At What Range Have Most of Your Big Game Animals Been Shot At?

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At the ranges i hunt, .50 and .54 conventional muzzleloaders firing patched round balls perform as well on hogs and deer as 180 grain bullets fired from a .30-06 rifle.

Several years ago i sniped a small doe at a lasered 418 yards using my .30-06. Got little satisfaction from that.

Sniping animals at long range is not the mark of a good hunter: The mark of a good hunter is crawling/sneaking up and putting a round ball in the animals ear. 😁
 

hanshi

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With iron sighted muzzleloaders the average, I guess, is likely 30 to 35yards for whitetail. The longest shots were a few from 75 yds to a bit over100 yds. Coyote/bobcat average 30 yds.

With modern scoped thingies about 50 yds is average with the longest well over 100 yds. Handguns (modern) 7 feet to 90 yards with an average about the same a with muzzleloaders.
 

Robby

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All the deer I have killed were in the woods and the edges of fields. I shoot paper ar the range.
robby
 
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Since the advent of, and rise in popularity of, the inline muzzleloading rifle, if one listened to the gun writers, and their constant drivel; you would be hard-pressed to believe that anything but a modern inline m-l rifle shooting a light-for-caliber bullet out of a plastic sabot was capable of humanely harvesting North American big game animals.

It is my contention, as it was Jack O'Connor's, that the vast majority of all species of North American big game animals are killed within 150 yards. If you want to use the metric system, then 150 meters (165 yards).

If I had to make an educated guess, I would say that at least half of those 150 yard shots are under 100 yards.

This means that there is no reason that a muzzleloading firearm cannot be used to humanely kill any big game species in North America. And, as far as I am concerned, with a patched ball of at least .45 caliber. If you can own two rifles, then a .45 caliber, and a .58 caliber will humanely kill everything but the big bears.

Feral hogs
Javelina
Brocket deer
Whitetail deer
Mule deer
Coues deer
Blacktail deer
Sitka deer
Keys deer
Caribou
Moose
Sika deer
Elk
Bison
Musk ox
Coyote
Wolf
Black bear
Bobcat
Canadian lynx
Oceolot
Mountain lion
Dall sheep
Desert Bighorn sheep
Rocky Mountain Bighorn sheep
Stone sheep
Mountain goat
Pronghorn antelope

The three exceptions that I might posit are the polar bear, the coastal grizzly bear (brown bear), and the inland grizzly bear. Not because a muzzleloading rifle is incapable of killing them in the hands of a very competent, fit, calm-minded hunter; but because there are better weapons choices to make for hunting animals that are apex predators with little fear of man. That will WILLINGLY, and EASILY kill you.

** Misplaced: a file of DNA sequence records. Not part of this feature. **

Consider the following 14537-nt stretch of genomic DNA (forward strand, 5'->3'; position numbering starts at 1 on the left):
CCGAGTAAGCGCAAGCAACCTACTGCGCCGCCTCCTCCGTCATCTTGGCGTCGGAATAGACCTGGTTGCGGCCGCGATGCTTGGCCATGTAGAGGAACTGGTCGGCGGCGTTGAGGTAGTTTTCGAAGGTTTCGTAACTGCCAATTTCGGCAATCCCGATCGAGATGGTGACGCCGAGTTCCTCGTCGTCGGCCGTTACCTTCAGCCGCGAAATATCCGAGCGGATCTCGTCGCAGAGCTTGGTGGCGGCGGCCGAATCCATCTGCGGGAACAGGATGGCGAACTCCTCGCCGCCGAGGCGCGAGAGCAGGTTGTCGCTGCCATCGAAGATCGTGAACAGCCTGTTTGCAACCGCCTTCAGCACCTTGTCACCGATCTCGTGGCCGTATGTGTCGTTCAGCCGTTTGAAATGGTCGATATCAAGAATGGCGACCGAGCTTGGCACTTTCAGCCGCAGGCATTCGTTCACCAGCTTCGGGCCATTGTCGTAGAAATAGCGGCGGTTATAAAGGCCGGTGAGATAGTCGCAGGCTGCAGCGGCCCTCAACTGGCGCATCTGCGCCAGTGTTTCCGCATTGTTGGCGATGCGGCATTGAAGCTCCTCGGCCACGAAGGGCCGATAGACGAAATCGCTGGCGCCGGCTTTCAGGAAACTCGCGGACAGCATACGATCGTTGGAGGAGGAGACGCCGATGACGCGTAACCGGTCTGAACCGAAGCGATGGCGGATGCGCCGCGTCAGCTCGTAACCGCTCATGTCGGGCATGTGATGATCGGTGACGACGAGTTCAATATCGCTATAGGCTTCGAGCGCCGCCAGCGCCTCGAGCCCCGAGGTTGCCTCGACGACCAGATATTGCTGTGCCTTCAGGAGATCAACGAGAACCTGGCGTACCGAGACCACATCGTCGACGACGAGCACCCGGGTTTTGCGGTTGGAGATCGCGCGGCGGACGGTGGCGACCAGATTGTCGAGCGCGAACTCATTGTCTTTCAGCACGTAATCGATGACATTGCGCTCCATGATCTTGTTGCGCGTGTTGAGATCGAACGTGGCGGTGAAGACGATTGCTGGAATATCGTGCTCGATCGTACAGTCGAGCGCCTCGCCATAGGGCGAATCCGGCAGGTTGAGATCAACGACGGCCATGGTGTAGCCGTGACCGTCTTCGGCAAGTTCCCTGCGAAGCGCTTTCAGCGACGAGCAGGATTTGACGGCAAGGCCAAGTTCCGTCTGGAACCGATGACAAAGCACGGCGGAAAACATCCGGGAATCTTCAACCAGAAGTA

And, because most states won't allow a hunter to take a double-barrelled, muzzleloading rifle into the field during hunting season. And, if I was going to hunt a grizzly bear, then I would want the muzzleloading equivalent of an African, double-barrelled, big bore, cartridge rifle in my hands to do so.

So, in YOUR hunting lifetime, at what ranges have you generally shot your big game animals?

Thanks for your replies.
The goal for every hunter should be to kill your meat at the shortest range possible. Any fool can get 200 yds from a game animal but there are very few who can get 10 yds from them, consistently. The sport after all, is hunting, not shooting.
 

beardedhorse

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I am seeing claims of harvests at 550 meters, 400 and 300 yards. Are the respondents sure they are being asked about their harvests with a muzzle loading rifle and not modern center fire and bow and arrow? I would like to know the particular rifles, calibers, loads and situations that these out of the extra ordinary long range shots were attempted and made. Also if they had to take multiple shots and where the animal was hit and how long before it expired.

The majority of my big game harvests in Colorado on deer and elk are under 100 yards using a flintlock .54 fullstock Hawken. Patched .530 round ball on top of 70 grains of FFFg black powder and sometimes .54 percussion rifles. All but l cow elk and one 7 x 8 mulie buck required only one shot. My .73 caliber or 12 gauge smoothbore with a Curly Gustomoski barreled shotgun/trade gun used a .715 patched round ball on top of 120 grains of FFg black powder accounted for four whitetail bucks at 30 yards and under. All one shot kills with no travel after the hit.

A pronghorn doe at 200 yards was a one shot kill through the heart. It was an uphill shot with the .54 flinter and only attempted because of confidence in the rifle and shot from practicing long hours on steel gongs offhand at a similar angle of inclination. The shot was doubly verified by pacing and using a laser range finder against a reflective CD at one end of the shot. I would not attempt this same shot today though our range has an up hill gong at 184 yards and 3 of my 1st 5 shots will hit the gong. I am reluctant to talk about it as I don't want others to try harvesting at this distance unless they have a lot of practice. A lot can happen between the muzzle and animal - wind, movement of the animal, unseen branches or twigs. The closer the better. That is the main challenge in primitive season hunting, whether with primitive wood or sinew backed bows or muzzle loaders. The primary goal is a safe, humane shot that results in quick kill without lengthy tracking or loss of animal and minimal suffering. I have to question my own hunting ethics of taking long shots. Close range shots on pronghorn don't usually require but one shot.